South Korean scientists develop quick diagnostic COVID test tool

Scientists have developed a new method that allows anyone to easily and quickly detect COVID-19 in just 30 minutes
South Korean scientists develop quick diagnostic COVID test tool
MedicineYale school of medicine

TECHNOLOGY

Scientists have developed a new method that allows anyone to easily and quickly detect COVID-19 in just 30 minutes and is as accurate as of the current PCR diagnostic test.

The SENSR technology developed by researchers at Pohang University of Science & Technology (POSTECH) in South Korea diagnosis COVID-19 based on the RNA sequence of the virus, reducing the stress on one single testing location and avoiding contact with infected patients as much as possible.

RNA is a nucleic acid that mediates genetic information or is involved in controlling the expression of genes.

The benefit is that a diagnostic kit can be developed within a week even if a new infectious disease appears other than COVID-19, according to the research published in the journal Nature Biomedical Engineering.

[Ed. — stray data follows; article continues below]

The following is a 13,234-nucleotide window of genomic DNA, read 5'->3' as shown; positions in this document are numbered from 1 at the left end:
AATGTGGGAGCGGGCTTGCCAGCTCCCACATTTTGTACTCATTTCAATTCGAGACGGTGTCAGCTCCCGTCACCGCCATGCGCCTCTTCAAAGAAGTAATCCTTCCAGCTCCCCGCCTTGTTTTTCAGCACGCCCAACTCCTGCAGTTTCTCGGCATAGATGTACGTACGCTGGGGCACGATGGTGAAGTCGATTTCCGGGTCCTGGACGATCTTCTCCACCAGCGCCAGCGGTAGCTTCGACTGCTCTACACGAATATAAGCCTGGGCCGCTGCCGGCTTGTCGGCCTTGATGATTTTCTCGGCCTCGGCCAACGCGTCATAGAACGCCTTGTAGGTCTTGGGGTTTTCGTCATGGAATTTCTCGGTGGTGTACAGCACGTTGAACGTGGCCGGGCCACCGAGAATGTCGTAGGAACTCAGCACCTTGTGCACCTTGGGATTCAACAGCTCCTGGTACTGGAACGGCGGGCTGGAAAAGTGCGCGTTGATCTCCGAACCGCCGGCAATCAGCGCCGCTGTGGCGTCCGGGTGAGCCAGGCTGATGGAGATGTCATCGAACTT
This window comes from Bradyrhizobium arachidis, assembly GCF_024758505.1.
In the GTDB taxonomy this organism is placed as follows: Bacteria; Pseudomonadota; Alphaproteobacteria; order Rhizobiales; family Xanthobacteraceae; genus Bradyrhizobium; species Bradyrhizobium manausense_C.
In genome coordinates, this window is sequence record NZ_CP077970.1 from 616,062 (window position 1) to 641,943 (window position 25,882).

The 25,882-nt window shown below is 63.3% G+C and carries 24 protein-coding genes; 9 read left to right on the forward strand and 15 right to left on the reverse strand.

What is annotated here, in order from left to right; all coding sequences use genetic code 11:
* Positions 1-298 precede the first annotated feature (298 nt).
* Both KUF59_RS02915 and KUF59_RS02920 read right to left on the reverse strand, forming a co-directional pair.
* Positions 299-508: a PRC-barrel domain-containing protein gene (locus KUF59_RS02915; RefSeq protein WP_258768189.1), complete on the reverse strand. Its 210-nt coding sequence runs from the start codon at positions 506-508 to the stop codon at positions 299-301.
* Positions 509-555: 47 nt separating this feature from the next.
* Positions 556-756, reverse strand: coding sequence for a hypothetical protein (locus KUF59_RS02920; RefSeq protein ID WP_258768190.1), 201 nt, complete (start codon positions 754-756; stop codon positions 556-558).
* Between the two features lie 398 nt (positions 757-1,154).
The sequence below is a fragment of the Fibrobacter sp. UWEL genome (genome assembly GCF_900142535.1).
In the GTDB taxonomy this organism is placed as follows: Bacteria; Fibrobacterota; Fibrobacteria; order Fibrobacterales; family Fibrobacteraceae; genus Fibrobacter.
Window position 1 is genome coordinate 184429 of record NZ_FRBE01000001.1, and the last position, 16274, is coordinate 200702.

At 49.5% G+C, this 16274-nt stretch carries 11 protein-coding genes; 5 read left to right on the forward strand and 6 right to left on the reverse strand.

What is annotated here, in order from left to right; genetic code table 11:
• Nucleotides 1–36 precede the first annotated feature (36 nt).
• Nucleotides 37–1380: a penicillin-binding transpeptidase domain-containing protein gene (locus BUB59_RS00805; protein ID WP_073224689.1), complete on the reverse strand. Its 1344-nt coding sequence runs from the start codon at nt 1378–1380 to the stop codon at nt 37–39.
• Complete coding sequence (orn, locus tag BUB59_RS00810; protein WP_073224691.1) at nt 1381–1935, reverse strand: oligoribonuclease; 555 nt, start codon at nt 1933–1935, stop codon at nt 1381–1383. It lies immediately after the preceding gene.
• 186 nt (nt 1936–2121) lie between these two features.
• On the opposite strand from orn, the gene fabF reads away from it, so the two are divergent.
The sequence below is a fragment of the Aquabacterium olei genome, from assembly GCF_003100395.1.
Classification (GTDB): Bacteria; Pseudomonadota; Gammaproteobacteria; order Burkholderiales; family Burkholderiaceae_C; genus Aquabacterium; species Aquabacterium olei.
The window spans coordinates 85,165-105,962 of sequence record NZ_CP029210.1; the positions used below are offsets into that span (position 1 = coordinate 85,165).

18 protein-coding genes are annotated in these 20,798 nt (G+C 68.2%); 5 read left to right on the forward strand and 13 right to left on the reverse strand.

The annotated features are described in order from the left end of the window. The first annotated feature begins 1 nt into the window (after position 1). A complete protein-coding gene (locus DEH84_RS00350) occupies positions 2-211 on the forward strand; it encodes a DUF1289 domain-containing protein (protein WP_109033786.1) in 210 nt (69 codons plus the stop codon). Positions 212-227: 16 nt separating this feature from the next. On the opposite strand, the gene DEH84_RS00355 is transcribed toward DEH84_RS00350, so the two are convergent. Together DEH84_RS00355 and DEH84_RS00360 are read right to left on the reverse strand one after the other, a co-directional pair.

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The test is not suitable for use in small farming or fishing villages, or airport or drive-thru screening clinics as it requires expensive equipment as well as skilled experts, they said.

The virus can be detected immediately without any preparation process with high sensitivity in a short time. It is as accurate as of the current PCR diagnostic method.

Using the new technology, they found the SARS-CoV-2 virus RNA, the cause of COVID-19, from an actual patient sample in about 30 minutes.

Besides, five pathogenic viruses and bacterial RNAs were detected proving the kit's usability in detecting pathogens other than COVID-19, according to the researchers.

Another great advantage of the SENSR technology is the ease of creating the diagnostic device that can be developed into a simple portable and easy-to-use form, the researchers said.

The method not only allows onsite diagnosis before going to the screening clinic or being hospitalised but also allows for a more proactive response to COVID-19 by supplementing the current centralized diagnostic system.

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